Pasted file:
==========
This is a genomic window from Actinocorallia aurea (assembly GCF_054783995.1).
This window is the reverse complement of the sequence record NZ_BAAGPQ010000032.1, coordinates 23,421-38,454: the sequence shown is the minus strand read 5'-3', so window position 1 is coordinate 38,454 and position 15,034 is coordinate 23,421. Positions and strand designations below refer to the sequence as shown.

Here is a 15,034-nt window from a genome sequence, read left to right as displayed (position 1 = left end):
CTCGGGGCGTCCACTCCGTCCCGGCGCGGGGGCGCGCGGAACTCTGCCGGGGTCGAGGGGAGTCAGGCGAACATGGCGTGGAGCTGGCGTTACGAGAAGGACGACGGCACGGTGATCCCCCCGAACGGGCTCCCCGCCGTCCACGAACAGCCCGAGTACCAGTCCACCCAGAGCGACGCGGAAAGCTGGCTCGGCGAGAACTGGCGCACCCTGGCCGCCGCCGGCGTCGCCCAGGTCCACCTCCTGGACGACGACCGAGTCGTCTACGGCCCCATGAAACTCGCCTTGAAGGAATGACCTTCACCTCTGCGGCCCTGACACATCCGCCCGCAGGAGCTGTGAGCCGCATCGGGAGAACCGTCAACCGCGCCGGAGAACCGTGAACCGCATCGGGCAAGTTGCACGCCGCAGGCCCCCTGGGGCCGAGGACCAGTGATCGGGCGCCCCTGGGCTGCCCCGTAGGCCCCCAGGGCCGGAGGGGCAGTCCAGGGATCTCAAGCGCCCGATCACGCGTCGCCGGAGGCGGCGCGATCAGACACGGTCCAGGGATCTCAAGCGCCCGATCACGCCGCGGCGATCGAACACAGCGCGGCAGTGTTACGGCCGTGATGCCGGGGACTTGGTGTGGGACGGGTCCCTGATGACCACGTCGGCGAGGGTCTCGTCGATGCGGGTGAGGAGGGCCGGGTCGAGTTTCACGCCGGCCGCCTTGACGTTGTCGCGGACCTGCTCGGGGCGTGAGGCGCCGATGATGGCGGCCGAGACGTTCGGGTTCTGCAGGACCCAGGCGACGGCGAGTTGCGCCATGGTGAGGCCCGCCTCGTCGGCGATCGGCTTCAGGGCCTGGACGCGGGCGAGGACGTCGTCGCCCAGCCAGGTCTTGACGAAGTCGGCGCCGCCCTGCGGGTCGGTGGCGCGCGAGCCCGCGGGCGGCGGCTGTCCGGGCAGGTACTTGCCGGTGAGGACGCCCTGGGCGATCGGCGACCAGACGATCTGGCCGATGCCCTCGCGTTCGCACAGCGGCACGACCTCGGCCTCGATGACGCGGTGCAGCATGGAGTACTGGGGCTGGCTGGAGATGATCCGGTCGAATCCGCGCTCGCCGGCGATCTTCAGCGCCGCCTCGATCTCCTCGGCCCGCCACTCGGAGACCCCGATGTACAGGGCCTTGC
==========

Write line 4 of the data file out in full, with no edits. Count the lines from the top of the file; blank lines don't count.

CTCGGGGCGTCCACTCCGTCCCGGCGCGGGGGCGCGCGGAACTCTGCCGGGGTCGAGGGGAGTCAGGCGAACATGGCGTGGAGCTGGCGTTACGAGAAGGACGACGGCACGGTGATCCCCCCGAACGGGCTCCCCGCCGTCCACGAACAGCCCGAGTACCAGTCCACCCAGAGCGACGCGGAAAGCTGGCTCGGCGAGAACTGGCGCACCCTGGCCGCCGCCGGCGTCGCCCAGGTCCACCTCCTGGACGACGACCGAGTCGTCTACGGCCCCATGAAACTCGCCTTGAAGGAATGACCTTCACCTCTGCGGCCCTGACACATCCGCCCGCAGGAGCTGTGAGCCGCATCGGGAGAACCGTCAACCGCGCCGGAGAACCGTGAACCGCATCGGGCAAGTTGCACGCCGCAGGCCCCCTGGGGCCGAGGACCAGTGATCGGGCGCCCCTGGGCTGCCCCGTAGGCCCCCAGGGCCGGAGGGGCAGTCCAGGGATCTCAAGCGCCCGATCACGCGTCGCCGGAGGCGGCGCGATCAGACACGGTCCAGGGATCTCAAGCGCCCGATCACGCCGCGGCGATCGAACACAGCGCGGCAGTGTTACGGCCGTGATGCCGGGGACTTGGTGTGGGACGGGTCCCTGATGACCACGTCGGCGAGGGTCTCGTCGATGCGGGTGAGGAGGGCCGGGTCGAGTTTCACGCCGGCCGCCTTGACGTTGTCGCGGACCTGCTCGGGGCGTGAGGCGCCGATGATGGCGGCCGAGACGTTCGGGTTCTGCAGGACCCAGGCGACGGCGAGTTGCGCCATGGTGAGGCCCGCCTCGTCGGCGATCGGCTTCAGGGCCTGGACGCGGGCGAGGACGTCGTCGCCCAGCCAGGTCTTGACGAAGTCGGCGCCGCCCTGCGGGTCGGTGGCGCGCGAGCCCGCGGGCGGCGGCTGTCCGGGCAGGTACTTGCCGGTGAGGACGCCCTGGGCGATCGGCGACCAGACGATCTGGCCGATGCCCTCGCGTTCGCACAGCGGCACGACCTCGGCCTCGATGACGCGGTGCAGCATGGAGTACTGGGGCTGGCTGGAGATGATCCGGTCGAATCCGCGCTCGCCGGCGATCTTCAGCGCCGCCTCGATCTCCTCGGCCCGCCACTCGGAGACCCCGATGTACAGGGCCTTGC